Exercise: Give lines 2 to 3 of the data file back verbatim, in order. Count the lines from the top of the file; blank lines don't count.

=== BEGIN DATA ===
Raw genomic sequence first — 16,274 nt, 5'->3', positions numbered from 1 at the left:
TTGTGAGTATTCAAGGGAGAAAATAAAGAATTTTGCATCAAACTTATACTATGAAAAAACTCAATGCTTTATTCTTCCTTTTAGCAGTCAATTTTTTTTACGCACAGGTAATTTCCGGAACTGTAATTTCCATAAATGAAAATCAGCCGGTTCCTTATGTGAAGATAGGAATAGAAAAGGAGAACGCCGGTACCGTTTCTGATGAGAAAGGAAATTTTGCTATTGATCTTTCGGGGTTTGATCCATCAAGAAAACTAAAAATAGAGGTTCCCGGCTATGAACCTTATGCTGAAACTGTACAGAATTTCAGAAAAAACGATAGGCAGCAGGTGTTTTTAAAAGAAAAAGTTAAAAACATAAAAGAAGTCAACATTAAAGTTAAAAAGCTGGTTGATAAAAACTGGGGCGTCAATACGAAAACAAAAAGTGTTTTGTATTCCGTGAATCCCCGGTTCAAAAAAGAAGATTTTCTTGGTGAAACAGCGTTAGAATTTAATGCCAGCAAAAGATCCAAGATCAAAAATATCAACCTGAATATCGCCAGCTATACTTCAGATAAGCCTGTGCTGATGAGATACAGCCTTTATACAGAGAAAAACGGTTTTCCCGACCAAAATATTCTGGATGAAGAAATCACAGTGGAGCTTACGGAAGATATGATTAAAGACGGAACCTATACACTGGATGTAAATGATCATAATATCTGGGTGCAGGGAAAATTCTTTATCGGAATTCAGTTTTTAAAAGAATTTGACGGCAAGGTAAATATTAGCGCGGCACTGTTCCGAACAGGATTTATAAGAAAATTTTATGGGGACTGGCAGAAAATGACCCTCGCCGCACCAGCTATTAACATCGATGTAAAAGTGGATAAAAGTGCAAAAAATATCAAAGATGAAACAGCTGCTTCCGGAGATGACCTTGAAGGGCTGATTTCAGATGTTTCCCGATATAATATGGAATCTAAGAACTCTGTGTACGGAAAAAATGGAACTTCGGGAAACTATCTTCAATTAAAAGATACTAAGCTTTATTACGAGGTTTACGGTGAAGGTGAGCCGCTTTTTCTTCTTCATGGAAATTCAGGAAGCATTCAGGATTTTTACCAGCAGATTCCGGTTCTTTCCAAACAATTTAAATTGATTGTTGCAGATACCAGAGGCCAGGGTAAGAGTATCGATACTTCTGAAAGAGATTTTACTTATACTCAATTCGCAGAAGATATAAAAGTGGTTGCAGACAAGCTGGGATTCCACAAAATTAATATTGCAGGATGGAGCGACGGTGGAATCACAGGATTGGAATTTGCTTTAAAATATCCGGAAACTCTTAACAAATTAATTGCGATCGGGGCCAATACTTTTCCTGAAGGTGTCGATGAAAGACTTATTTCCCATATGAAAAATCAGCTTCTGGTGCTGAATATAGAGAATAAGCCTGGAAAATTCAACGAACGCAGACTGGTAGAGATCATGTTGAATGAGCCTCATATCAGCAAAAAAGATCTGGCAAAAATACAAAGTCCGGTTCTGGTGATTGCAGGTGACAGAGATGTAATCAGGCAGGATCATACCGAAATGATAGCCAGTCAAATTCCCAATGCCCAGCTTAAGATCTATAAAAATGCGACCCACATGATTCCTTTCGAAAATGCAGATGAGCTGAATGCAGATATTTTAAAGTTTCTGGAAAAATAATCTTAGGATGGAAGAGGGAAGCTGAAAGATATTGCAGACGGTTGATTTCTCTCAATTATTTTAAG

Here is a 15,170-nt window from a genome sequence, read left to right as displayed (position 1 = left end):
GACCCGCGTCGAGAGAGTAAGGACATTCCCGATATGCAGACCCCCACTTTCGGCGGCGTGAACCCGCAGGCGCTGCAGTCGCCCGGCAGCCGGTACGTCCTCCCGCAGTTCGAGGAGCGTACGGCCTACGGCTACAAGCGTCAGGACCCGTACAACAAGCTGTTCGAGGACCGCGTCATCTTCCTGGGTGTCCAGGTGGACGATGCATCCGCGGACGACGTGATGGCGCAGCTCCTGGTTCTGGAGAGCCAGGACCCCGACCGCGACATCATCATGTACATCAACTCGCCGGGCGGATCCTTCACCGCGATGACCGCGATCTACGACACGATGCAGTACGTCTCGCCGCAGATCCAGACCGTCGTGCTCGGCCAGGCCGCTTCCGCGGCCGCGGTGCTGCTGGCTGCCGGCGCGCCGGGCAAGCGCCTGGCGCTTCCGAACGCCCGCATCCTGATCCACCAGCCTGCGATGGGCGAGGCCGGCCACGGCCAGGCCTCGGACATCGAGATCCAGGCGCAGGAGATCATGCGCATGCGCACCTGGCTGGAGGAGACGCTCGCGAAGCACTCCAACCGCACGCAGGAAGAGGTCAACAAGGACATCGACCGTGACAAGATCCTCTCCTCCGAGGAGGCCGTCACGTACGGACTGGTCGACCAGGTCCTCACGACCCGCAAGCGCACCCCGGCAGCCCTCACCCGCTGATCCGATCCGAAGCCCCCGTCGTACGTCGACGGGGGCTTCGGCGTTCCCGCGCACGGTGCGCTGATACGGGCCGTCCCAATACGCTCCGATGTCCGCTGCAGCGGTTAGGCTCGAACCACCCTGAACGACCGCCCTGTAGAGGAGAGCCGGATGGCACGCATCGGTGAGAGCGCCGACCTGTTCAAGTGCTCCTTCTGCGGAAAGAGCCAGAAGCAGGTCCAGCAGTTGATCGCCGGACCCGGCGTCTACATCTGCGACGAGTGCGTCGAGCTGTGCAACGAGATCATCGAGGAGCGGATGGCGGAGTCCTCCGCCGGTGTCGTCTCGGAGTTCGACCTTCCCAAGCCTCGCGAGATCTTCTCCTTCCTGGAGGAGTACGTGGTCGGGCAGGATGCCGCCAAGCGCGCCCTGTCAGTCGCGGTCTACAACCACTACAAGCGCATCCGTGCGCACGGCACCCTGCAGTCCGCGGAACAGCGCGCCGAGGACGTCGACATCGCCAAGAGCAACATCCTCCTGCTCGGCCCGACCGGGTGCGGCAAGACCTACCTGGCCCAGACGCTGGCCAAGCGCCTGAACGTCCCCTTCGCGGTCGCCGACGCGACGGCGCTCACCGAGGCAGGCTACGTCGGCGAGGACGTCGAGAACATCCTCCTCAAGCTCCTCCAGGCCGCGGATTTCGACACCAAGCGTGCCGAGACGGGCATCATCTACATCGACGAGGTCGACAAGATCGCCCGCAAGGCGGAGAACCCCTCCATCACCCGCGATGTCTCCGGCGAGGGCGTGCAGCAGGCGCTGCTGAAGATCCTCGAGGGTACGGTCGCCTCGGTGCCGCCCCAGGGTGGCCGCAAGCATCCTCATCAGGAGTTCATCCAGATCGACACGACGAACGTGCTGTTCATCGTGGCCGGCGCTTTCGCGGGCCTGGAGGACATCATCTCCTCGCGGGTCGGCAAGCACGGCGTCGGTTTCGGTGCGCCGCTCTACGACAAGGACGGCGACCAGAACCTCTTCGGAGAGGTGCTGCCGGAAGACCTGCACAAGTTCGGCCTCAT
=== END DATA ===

TTGTGAGTATTCAAGGGAGAAAATAAAGAATTTTGCATCAAACTTATACTATGAAAAAACTCAATGCTTTATTCTTCCTTTTAGCAGTCAATTTTTTTTACGCACAGGTAATTTCCGGAACTGTAATTTCCATAAATGAAAATCAGCCGGTTCCTTATGTGAAGATAGGAATAGAAAAGGAGAACGCCGGTACCGTTTCTGATGAGAAAGGAAATTTTGCTATTGATCTTTCGGGGTTTGATCCATCAAGAAAACTAAAAATAGAGGTTCCCGGCTATGAACCTTATGCTGAAACTGTACAGAATTTCAGAAAAAACGATAGGCAGCAGGTGTTTTTAAAAGAAAAAGTTAAAAACATAAAAGAAGTCAACATTAAAGTTAAAAAGCTGGTTGATAAAAACTGGGGCGTCAATACGAAAACAAAAAGTGTTTTGTATTCCGTGAATCCCCGGTTCAAAAAAGAAGATTTTCTTGGTGAAACAGCGTTAGAATTTAATGCCAGCAAAAGATCCAAGATCAAAAATATCAACCTGAATATCGCCAGCTATACTTCAGATAAGCCTGTGCTGATGAGATACAGCCTTTATACAGAGAAAAACGGTTTTCCCGACCAAAATATTCTGGATGAAGAAATCACAGTGGAGCTTACGGAAGATATGATTAAAGACGGAACCTATACACTGGATGTAAATGATCATAATATCTGGGTGCAGGGAAAATTCTTTATCGGAATTCAGTTTTTAAAAGAATTTGACGGCAAGGTAAATATTAGCGCGGCACTGTTCCGAACAGGATTTATAAGAAAATTTTATGGGGACTGGCAGAAAATGACCCTCGCCGCACCAGCTATTAACATCGATGTAAAAGTGGATAAAAGTGCAAAAAATATCAAAGATGAAACAGCTGCTTCCGGAGATGACCTTGAAGGGCTGATTTCAGATGTTTCCCGATATAATATGGAATCTAAGAACTCTGTGTACGGAAAAAATGGAACTTCGGGAAACTATCTTCAATTAAAAGATACTAAGCTTTATTACGAGGTTTACGGTGAAGGTGAGCCGCTTTTTCTTCTTCATGGAAATTCAGGAAGCATTCAGGATTTTTACCAGCAGATTCCGGTTCTTTCCAAACAATTTAAATTGATTGTTGCAGATACCAGAGGCCAGGGTAAGAGTATCGATACTTCTGAAAGAGATTTTACTTATACTCAATTCGCAGAAGATATAAAAGTGGTTGCAGACAAGCTGGGATTCCACAAAATTAATATTGCAGGATGGAGCGACGGTGGAATCACAGGATTGGAATTTGCTTTAAAATATCCGGAAACTCTTAACAAATTAATTGCGATCGGGGCCAATACTTTTCCTGAAGGTGTCGATGAAAGACTTATTTCCCATATGAAAAATCAGCTTCTGGTGCTGAATATAGAGAATAAGCCTGGAAAATTCAACGAACGCAGACTGGTAGAGATCATGTTGAATGAGCCTCATATCAGCAAAAAAGATCTGGCAAAAATACAAAGTCCGGTTCTGGTGATTGCAGGTGACAGAGATGTAATCAGGCAGGATCATACCGAAATGATAGCCAGTCAAATTCCCAATGCCCAGCTTAAGATCTATAAAAATGCGACCCACATGATTCCTTTCGAAAATGCAGATGAGCTGAATGCAGATATTTTAAAGTTTCTGGAAAAATAATCTTAGGATGGAAGAGGGAAGCTGAAAGATATTGCAGACGGTTGATTTCTCTCAATTATTTTAAG

Here is a 15,170-nt window from a genome sequence, read left to right as displayed (position 1 = left end):